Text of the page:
Parliament reconvened yesterday but proceedings were without controversy, following the kind of dress that the Speaker, Alban Bagbin, wore to the House.
The Speaker’s new outfit raised eyebrows on the floor of the House as he ditched his usual ceremonial outfit on opening days for an unusual local wear.
Mr. Bagbin turned up in Parliament spotting a Kente and a white jumper as if to mimic elders and royals in some parts of the country.
He also spotted a royal headgear festooned with dots of what looked like gold and left many wondering what informed his sudden dress change.
Outside Parliament, there was also heated debate over the Speaker’s dress code.
While some MPs were bemused about the sudden dress change, others appeared excited when he walked into the Chamber of Parliament around 1:30 pm yesterday.
MPs, especially those from the NDC Minority, where he is a card-bearing member, were seen cheering on the Speaker for his traditional costume, shouting “Father ooo, Father!” while the NPP Majority members appeared to deride the spectacle.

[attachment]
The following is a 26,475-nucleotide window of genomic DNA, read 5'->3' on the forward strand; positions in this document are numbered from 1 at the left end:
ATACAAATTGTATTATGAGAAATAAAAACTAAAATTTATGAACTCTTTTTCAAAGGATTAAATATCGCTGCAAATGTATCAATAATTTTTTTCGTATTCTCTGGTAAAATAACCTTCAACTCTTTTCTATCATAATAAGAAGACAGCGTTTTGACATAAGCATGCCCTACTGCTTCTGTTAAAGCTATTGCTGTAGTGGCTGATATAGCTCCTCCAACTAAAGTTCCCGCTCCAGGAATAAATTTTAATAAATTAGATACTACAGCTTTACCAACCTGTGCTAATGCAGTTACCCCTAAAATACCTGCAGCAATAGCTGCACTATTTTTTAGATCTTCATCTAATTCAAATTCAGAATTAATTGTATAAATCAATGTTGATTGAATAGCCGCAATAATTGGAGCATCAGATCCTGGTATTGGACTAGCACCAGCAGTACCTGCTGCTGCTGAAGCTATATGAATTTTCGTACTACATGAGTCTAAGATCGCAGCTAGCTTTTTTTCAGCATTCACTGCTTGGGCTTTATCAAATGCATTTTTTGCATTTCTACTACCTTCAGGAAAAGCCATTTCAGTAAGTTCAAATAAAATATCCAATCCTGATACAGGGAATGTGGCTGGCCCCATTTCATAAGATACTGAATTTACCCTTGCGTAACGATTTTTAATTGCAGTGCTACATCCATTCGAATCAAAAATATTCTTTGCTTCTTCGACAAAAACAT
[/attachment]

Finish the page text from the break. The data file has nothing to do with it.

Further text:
Addressing the House after reading a formal communication from the presidency, Mr. Bagbin said “this is the Parliament of Ghana, a unique made in Ghana product and we must showcase and market it to the world as a brand.”
According to him, Parliament must create “a unique set of values and norms that will give a unique character to our Parliament to set it apart from the colonial legacies of the British system,” adding, “My outfit today, as the Speaker presiding, is to set in motion that agenda.”
He stated that the practice of MPs decently dressed in traditional attire led by the Speaker is long overdue, and intimated that “Ghanaians accept representation of the people to include representation of the full identity of the Ghanaian – i.e. culture, tradition and more importantly their dress code.”